Interdisciplinary Initiatives Program Round 10 - 2020

Shaul Druckmann, Neurobiology and Psychiatry & Behavioral Sciences
Jaimie Henderson, Neurosurgery
Krishna Shenoy, Electrical Engineering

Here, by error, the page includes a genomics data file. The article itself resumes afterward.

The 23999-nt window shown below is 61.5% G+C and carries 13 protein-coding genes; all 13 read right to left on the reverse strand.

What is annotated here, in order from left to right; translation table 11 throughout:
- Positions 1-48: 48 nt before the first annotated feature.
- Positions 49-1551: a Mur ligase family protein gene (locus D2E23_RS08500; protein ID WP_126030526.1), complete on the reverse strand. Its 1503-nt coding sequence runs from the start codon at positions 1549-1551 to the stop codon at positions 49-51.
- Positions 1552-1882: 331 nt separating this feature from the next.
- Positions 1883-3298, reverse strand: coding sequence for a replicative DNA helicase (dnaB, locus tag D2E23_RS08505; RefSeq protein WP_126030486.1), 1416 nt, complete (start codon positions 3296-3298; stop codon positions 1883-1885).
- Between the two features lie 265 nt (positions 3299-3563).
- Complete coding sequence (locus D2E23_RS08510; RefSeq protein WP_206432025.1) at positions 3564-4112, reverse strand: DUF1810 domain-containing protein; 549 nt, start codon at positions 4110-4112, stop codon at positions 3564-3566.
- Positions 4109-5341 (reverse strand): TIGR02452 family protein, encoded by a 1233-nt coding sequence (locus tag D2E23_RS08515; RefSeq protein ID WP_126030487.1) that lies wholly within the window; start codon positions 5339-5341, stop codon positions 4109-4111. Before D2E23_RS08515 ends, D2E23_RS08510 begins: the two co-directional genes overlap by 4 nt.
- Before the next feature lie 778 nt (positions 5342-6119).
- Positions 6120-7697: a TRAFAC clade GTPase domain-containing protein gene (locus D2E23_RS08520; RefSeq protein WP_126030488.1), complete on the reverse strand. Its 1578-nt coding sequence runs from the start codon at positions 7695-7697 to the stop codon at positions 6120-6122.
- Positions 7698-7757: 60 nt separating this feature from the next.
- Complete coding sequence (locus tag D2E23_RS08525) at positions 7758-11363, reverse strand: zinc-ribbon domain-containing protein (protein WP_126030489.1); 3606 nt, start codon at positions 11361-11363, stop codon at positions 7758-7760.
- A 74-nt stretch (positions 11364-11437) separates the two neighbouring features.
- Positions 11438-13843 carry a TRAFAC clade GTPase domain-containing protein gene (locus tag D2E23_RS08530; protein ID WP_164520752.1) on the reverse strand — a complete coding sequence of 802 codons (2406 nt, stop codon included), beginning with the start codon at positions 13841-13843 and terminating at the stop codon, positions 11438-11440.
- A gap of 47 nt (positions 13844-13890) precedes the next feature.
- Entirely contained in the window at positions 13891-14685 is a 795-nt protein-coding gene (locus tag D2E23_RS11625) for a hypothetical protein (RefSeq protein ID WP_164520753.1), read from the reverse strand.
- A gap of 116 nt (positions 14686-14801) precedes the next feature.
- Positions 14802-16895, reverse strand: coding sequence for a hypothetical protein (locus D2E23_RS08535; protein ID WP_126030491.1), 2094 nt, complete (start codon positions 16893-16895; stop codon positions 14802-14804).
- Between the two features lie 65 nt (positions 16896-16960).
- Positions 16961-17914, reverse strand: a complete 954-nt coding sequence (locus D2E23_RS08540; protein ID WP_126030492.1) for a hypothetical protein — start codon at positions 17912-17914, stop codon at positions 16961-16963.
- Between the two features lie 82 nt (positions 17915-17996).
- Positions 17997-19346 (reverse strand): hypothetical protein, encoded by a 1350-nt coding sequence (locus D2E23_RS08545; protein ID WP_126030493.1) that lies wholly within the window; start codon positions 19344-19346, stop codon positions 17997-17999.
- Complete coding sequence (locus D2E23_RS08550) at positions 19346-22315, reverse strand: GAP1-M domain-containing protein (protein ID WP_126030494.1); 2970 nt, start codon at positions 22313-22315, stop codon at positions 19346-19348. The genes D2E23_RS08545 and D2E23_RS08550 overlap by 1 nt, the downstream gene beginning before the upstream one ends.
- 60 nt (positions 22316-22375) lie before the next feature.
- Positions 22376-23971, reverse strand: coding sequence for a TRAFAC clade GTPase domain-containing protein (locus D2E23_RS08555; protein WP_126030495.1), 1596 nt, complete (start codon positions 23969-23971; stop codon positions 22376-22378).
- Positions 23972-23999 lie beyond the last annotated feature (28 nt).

Communication is a central part of being human. The loss of the ability to communicate can be a severe consequence of neurological disorders like brainstem strokes or amyotrophic lateral sclerosis (ALS). This loss has profound effects on quality of life and brain-computer interfaces (BCIs) that can restore communication would be transformative for these patients. Moreover, human speech is extremely understudied and interesting from a basic science standpoint. It involves complex cognitive and motor processes, the translation of one agent’s mental state into an intricate sequence of actions (speaking) or symbols (writing/typing) that are meant to influence another agent’s internal state. Therefore, studying how networks of nerve cells generate this complex behavior tests our fundamental understanding of neural computations. For these reasons, and many more, the study of the neural representation of speech is a crucial endeavor from the clinical and basic science perspective. We propose to conduct the first ever single-neuron resolution population recordings in speech areas from clinical trial participants while preparing and attempting to speak (or actually speaking) and to conduct computational analyses that will provide entirely new insights into this uniquely human ability.